November 1rst... the beginning of so much. I don't know about anyone else, but I've been looking forward to this day for weeks now. Today is the day that the CSFF blog tour (for October) starts, and in a few minutes I'll be posting something about Stephen Lawhead's new book "The Skin Map". But today also marks the beginning of National Novel Writing Month, and for me that means lots and lots of rewriting this year. :) Is it normal to be excited over editing and rewriting? I don't really know... but then again, I don't know how many people would call me "normal".
I did just receive a very nice and unexpected surprise when some fan art I drew based on one of the characters in Wayne Thomas Batson's book "Isle of Swords" appeared on his site. Thank you Mr. Batson! There's also an awesome picture of Falon with it from his other books, "The Door Within" trilogy (not drawn by me. :D) If you would like, go check them out at his link: http://enterthedoorwithin.blogspot.com/2010/11/amazing-reader-art.html
I would also like to remind people that the poll for The Amazing First Chapter Contest closes the 15th, so don't forget to vote for your favorites!!!
And now on to other business. First and foremost, I would like to thank Thomas Nelson for providing me with a free review copy of "The Skin Map" for the CSFF blog tour this month. And then I would like to thank Stephen Lawhead for writing it, as I've quite enjoyed it so far. Granted, I haven't finished just yet, but in my defense it only arrived a week ago and I've been extremely busy with school.
I know, I know... not a good excuse. :D
But I have read a lot of the book (and I've even done the forbidden and skipped ahead chapters at a time to read certain POV's) and from what I have read, I believe I have a relatively good grasp on what's going on.
So we'll start with a summary, straight from the horses mouth... uh... back of the book. :)
One explorer new more than most. Braving every danger, he toured both time and space on voyages of heroic discovery. Ever on his guard, and fearful of becoming lost in the cosmos, he developed and intricate code - a roadmap of symbols - that he tattoed onto his own body. This Skin Map has since been lost in time. Now the race is on to recover all the pieces and discover its secrets.
But the Skin Map itself is not the ultimate goal. It is merely the beginning of a vast and marvelous quest for a prize beyond imagining.
Tomorrow I'll try and post something about the author of this book, but for now I'm going to give you my thoughts on the matter.
Pros: I have nothing to compare this to, considering the fact that I haven't read any of Lawhead's books before, but I would say this is well written and intriguing. The language (in my own opinion) is fun to read... partially because it has that British flare that everybody seems to love. (It might help, of course, that Lawhead is a British author.) It's definitely a fun and fast paced read, which always makes the journey more enjoyable, and the characters are interesting enough to draw you in. At the same time, it makes you think. The story alone is intriguing, although I do have to ask myself how many times the concept of dimensional and time travel will be "done" before people begin to tire of it. Yet I do believe this book has brought new fire to the genre. It's definitely worth looking at.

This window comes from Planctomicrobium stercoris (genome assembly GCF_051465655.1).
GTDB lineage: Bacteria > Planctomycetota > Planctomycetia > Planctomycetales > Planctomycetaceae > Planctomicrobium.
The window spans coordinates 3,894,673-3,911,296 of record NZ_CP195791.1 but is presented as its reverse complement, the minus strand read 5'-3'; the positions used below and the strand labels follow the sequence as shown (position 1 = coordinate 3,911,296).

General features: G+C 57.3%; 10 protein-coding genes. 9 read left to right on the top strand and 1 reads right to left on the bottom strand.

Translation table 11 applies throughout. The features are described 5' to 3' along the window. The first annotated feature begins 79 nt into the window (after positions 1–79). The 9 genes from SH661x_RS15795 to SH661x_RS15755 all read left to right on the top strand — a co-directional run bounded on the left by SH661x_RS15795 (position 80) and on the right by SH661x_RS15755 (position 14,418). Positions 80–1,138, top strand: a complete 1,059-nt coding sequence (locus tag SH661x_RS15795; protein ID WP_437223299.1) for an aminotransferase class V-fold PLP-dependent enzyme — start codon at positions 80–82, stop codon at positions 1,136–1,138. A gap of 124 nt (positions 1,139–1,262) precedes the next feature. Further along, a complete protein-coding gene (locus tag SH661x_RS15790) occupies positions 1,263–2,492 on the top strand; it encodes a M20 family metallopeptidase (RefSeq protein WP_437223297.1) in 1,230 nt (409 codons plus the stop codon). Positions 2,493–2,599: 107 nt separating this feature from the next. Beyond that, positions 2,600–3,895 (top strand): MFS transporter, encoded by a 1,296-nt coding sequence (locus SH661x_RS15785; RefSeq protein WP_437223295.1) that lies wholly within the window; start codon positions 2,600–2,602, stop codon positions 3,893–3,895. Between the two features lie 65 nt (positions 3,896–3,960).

Cons: It seems to jump all over the place. Now granted, it is time travel, and dimension travel, and what else should we expect? But while I found it easy to follow one character, and could have easily continued to follow him, we suddenly jump to another character. This in itself was not really disorienting, except for the fact that until the very end of the session following Kit's girlfriend there seems to be no real connection between jumping time and dimension and the dangers that follow; she easily settles down into her new home, makes friends, starts a business that is a great success based on her knowledge of the future, and then a man comes along (I won't say who to spoil it for anyone who hasn't read it) finds her, gets suspicious of her, and leaves and she finds a way to travel the leys, and we hear nothing more of her or her friends from ancient Germany until the very last two pages of the book. (Yes, I couldn't help but skip around to read those chapters one right after the other. I easily followed her story, and probably would have read a book just based on this turn, with her trying to create a business in ancient Germany based on modern values. That was done well.)
I would say that the book in itself is a good introduction to further books, although I do feel it "beats around the bush" a little bit. I look forward to checking out the other books soon to join this one in the series; perhaps things will make more sense then. But that's part of the wonder of series books, isn't it? The mystery of what happens next and how everything ties together...
Now, given the fact that I haven't read Lawhead before and am not familiar with his writing style, I wasn't sure of what I thought of his semi-narrative style. It was slightly refreshing, to tell the truth, yet disconcerting in the fact that narration is something that seems to be so vehemently preached against these days in 3rd person writing... not to say I don't slip into it myself from time to time. I would say that all in all, I liked his style, and will definitely be checking out his other books.
Though I haven't finished reading the book, my rating for it so far would be a three out of five... not bad, but not the best. Definitely interesting though, and worth a look.